Mark Goldberg


www.mhgoldberg.com






Examining the digital income divide

The Association of Community Organizations for Reform Now, ACORN Canada, released a study [“Barriers to Digital Equality in Canada“] that aims to “shine a light on the urgent need to tackle [the] barriers to ensure equal access to digital opportunities.”

This is a theme that I have discussed frequently on these pages for more than a decade. Government programs have distributed billions of dollars to expand broadband networks based on geographic considerations, without regard to affordability. Typically, we have seen funding focused on expanding supply rather than addressing demand, through efforts aimed at affordability or digital literacy. See these posts for example:

Unfortunately, the ACORN study fell short of its objective. In its Introduction, the study cites a government statistic that says “Almost half of households with an annual income of $30,000 or less do not have high-speed internet access.” But ACORN conducted its own survey of 472 respondents and found 80% of those with household incomes of less than $30,000 had an internet connection. Either the government statistic is out of date or ACORN’s survey is not representative, or both. I suspect it is both. Statistics Canada data shows that 89% of Canadian households had an internet connection by year-end 2017. The data point of roughly 50% of low income households lacking a connection is very old – it was reported by Statistics Canada in its “Daily” on May 25, 2011, reporting on the results of the Canadian Internet Use Survey.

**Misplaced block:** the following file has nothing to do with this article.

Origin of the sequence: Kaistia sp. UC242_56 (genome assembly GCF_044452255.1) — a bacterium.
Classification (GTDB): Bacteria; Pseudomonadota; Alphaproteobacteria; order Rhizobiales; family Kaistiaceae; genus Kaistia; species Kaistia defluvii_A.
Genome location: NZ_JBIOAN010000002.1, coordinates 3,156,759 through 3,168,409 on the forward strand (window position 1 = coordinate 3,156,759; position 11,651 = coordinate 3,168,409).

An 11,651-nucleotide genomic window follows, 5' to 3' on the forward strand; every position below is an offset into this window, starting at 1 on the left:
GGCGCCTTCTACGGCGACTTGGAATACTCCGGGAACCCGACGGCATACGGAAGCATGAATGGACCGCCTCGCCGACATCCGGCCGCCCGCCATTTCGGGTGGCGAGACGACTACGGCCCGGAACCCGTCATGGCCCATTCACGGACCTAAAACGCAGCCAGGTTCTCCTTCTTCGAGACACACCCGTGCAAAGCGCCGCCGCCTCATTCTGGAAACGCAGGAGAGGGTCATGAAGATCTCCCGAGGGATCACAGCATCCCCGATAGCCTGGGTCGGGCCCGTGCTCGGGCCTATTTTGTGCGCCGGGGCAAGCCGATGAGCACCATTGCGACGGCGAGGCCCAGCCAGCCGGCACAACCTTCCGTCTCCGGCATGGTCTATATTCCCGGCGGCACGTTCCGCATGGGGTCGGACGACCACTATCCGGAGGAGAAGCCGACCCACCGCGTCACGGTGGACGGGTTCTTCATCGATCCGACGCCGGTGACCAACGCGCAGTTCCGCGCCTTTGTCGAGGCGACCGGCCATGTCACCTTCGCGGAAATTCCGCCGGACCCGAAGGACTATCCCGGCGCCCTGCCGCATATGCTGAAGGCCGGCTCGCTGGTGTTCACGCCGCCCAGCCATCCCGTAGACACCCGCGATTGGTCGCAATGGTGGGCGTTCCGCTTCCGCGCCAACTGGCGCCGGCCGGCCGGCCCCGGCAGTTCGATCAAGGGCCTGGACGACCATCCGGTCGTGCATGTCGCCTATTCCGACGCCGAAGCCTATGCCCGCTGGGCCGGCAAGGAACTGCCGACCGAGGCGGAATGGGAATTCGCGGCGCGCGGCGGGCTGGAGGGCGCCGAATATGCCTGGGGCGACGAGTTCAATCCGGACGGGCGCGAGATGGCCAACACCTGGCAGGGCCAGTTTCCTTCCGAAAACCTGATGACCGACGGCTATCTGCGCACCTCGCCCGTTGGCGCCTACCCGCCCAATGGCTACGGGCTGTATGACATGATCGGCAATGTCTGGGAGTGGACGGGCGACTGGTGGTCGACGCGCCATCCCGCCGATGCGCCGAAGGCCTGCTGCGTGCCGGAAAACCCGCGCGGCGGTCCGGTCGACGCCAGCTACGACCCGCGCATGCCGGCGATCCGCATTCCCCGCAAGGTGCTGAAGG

The Connecting Families initiative, a program funded entirely by the telecommunications industry, has gone a long way in helping to get affordable computers and broadband connections into low income households with school-aged children, thanks to the driving by leadership at TELUS and Rogers. This was always my first target: helping to bridge what FCC Commissioner Jessica Rosenworcel has termed the Homework Gap.

Frankly, I was disappointed with the quality of the ACORN research study. There is not a very big difference between the 80% adoption rate among low income households in the ACORN study and the current 89% adoption rate among all Canadian households. How does this “shine a light on the urgent need to tackle … barriers to ensure equal access to digital opportunities”? I have no doubt that there is a problem; I am not persuaded that ACORN has illuminated the subject.

We need to understand the factors that are inhibiting universal broadband adoption. That will require more research, improved data and increased dialog among stakeholders. Canada’s Internet Registry Authority (CIRA) apparently supported the development of the ACORN report through its Community Investment Program. Perhaps CIRA should consider commissioning better quality research on its own, to contribute to the development of policies that further its objective “to build a better online Canada.”

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